Successful gardening requires a basic understanding of the weather. Meteorologists can accurately forecast the weather for more than a week in advance, but sometimes when we’re gardening, we need to know what to expect a little sooner. Some weather features such as individual showers can be too small to be resolved by a computer model. By looking skyward, we can tell with reasonable accuracy what the weather will be like in the next few hours.
The sun is the driving force of all weather on Earth. The sun’s radiant energy heats the Earth unevenly due to the different surfaces: water, land masses, vegetation and atmospheric gases. Because the Earth is slightly tilted, the rays of the sun shine more directly on the equator than the poles. This uneven heating creates atmospheric pressure differences resulting in the mass movement of air on a global scale. Wind always moves from high pressure to low pressure in an attempt to become more stable.
Because of the wind, weather doesn’t just stay in one place. The jet stream is a river of fast moving air high in the atmosphere that moves the weather as it flows. These mid-latitude winds are called the prevailing westerlies. As a result, the weather in the United States general moves from west to east. Winds traveling closer to the ground are more influenced by the terrain. In Kansas, the prevailing surface winds usually come from the south. Over the course of many years, certain weather conditions become typical of a local area. The usual weather, as well as the not so unusual extremes, come to define the local climate.
The condition of the sky offers the biggest clue to the forthcoming weather. Light a small fire like a Tiki torch. In high pressure, the smoke will rise straight up. High pressure is associated with fair weather. If the atmospheric pressure is low or falling, the smoke will curl around the flame or close to the ground.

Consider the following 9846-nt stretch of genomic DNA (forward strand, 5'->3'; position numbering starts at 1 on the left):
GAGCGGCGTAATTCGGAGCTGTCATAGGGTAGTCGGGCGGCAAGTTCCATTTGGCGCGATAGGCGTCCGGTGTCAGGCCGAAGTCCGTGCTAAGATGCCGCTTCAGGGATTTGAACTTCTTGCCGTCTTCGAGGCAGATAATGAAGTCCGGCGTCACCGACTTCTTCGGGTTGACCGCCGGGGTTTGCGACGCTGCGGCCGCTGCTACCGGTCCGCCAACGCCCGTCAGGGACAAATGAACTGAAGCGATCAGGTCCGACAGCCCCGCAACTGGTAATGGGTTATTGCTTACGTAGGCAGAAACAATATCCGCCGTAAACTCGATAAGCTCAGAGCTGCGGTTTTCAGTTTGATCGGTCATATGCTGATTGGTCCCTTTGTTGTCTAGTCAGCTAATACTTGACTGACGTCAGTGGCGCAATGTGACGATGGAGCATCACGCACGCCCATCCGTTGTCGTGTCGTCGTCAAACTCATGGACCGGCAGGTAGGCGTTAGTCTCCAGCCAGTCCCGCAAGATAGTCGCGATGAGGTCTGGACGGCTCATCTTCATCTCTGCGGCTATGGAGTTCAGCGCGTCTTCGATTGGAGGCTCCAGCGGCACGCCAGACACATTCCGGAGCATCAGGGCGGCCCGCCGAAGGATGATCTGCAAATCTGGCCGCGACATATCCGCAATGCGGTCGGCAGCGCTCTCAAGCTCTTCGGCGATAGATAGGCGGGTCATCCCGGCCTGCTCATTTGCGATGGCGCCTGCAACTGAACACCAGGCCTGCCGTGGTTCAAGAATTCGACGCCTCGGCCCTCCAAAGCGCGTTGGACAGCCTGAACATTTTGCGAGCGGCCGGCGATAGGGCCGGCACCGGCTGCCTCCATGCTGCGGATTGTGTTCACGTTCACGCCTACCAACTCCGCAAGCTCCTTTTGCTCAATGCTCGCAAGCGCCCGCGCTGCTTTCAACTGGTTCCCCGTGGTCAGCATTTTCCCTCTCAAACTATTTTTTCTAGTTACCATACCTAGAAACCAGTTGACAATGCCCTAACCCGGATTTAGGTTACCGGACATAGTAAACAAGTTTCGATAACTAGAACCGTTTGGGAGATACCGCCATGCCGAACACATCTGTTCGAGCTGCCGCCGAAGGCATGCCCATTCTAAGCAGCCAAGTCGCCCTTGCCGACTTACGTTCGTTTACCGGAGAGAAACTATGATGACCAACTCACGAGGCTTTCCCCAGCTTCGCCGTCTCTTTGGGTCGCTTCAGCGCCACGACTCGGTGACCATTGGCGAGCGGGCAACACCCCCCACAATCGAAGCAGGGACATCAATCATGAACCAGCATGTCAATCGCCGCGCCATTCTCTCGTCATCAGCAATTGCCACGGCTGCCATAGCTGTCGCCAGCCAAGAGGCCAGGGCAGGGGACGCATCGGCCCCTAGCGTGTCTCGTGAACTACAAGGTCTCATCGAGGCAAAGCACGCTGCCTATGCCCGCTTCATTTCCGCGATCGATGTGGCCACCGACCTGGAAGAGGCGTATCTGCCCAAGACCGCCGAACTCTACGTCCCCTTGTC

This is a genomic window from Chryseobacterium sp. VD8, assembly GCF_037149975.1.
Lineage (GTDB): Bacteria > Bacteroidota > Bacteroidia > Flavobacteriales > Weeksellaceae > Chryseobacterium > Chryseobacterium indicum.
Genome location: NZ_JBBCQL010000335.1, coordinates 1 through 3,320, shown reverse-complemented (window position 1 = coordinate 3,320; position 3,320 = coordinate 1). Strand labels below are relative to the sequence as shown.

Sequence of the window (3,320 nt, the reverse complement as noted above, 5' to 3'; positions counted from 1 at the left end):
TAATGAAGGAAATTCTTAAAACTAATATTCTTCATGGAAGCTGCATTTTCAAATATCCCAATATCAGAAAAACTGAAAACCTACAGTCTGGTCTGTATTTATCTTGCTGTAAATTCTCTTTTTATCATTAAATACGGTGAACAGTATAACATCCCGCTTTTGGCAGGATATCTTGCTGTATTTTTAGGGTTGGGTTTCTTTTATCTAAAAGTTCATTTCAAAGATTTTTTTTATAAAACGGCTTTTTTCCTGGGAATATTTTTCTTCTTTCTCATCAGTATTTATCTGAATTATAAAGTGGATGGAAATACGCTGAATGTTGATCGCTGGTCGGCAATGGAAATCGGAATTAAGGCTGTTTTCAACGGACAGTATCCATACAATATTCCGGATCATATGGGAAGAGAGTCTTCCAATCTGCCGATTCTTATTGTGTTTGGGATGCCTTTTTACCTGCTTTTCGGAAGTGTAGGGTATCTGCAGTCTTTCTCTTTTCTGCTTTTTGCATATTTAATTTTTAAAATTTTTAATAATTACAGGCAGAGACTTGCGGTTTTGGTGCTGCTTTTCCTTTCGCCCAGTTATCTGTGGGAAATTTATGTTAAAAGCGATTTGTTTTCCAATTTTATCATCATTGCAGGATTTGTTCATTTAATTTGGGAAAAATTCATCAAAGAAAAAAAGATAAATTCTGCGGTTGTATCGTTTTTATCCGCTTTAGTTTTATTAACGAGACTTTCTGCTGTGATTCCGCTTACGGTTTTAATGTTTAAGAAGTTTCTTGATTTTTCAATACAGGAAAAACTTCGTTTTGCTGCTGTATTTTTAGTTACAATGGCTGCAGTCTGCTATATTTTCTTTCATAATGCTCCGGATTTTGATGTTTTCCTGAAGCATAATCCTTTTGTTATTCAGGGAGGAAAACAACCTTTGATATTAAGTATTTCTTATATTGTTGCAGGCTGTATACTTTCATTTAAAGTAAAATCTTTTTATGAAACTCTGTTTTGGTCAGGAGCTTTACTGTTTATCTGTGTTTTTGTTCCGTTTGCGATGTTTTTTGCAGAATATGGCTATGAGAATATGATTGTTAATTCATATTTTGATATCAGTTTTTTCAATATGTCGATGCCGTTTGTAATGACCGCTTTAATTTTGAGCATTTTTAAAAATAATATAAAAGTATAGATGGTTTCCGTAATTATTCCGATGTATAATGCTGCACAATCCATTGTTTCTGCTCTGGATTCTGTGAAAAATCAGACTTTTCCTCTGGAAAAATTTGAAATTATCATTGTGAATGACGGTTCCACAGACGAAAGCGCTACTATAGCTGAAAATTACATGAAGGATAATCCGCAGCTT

Low pressure is associated with winds and precipitation. A red sky in the morning means that bad weather is heading your way later that day. Why is that? Because the sun is shining through dust particles rising in the atmosphere indicating good weather to the east. A low pressure zone will try to fill that void, bringing bad weather from the west, because that’s the direction our weather moves, west to east. As bad weather approaches, the cloud cover will lower and darken. A red sky at night indicates fair weather to the west which will be headed your way soon. Consequently, a rainbow in the west means the sun’s rays are shining through moisture, a sign that rain is coming toward you. Tornadoes are most common in Kansas from April through June. They often form during intense, violent thunderstorms. Although they can occur any time of day, they most often occur between 4-9 p.m. Remember, lightening is present in all thunderstorms and is one of the leading weather-related causes of injury and death in the U.S. If you’re working in the garden or anywhere you can see lightening or hear thunder, you’re in range of a potential strike. Standing in an open field or under a tall tree is one of the most dangerous places you can be. If you experience any of the following you’re in imminent danger of a direct strike: a soft buzzing, crackling or hissing electrical sound, a tingly vibrating sensation or your hair begins to stands on end. In addition to the flash that travels through the air, lightening also travels through objects and along the ground. Take cover immediately in a house or other substantial structure. A garden shed provides no protection from lightening.
Learn to read the signs of weather and plan your gardening activities accordingly.
Rachel and Ivan Minnis are avid gardeners. They live in Leavenworth. For more information, visit The Minnis Rose Garden on Facebook. Contact them at email@example.com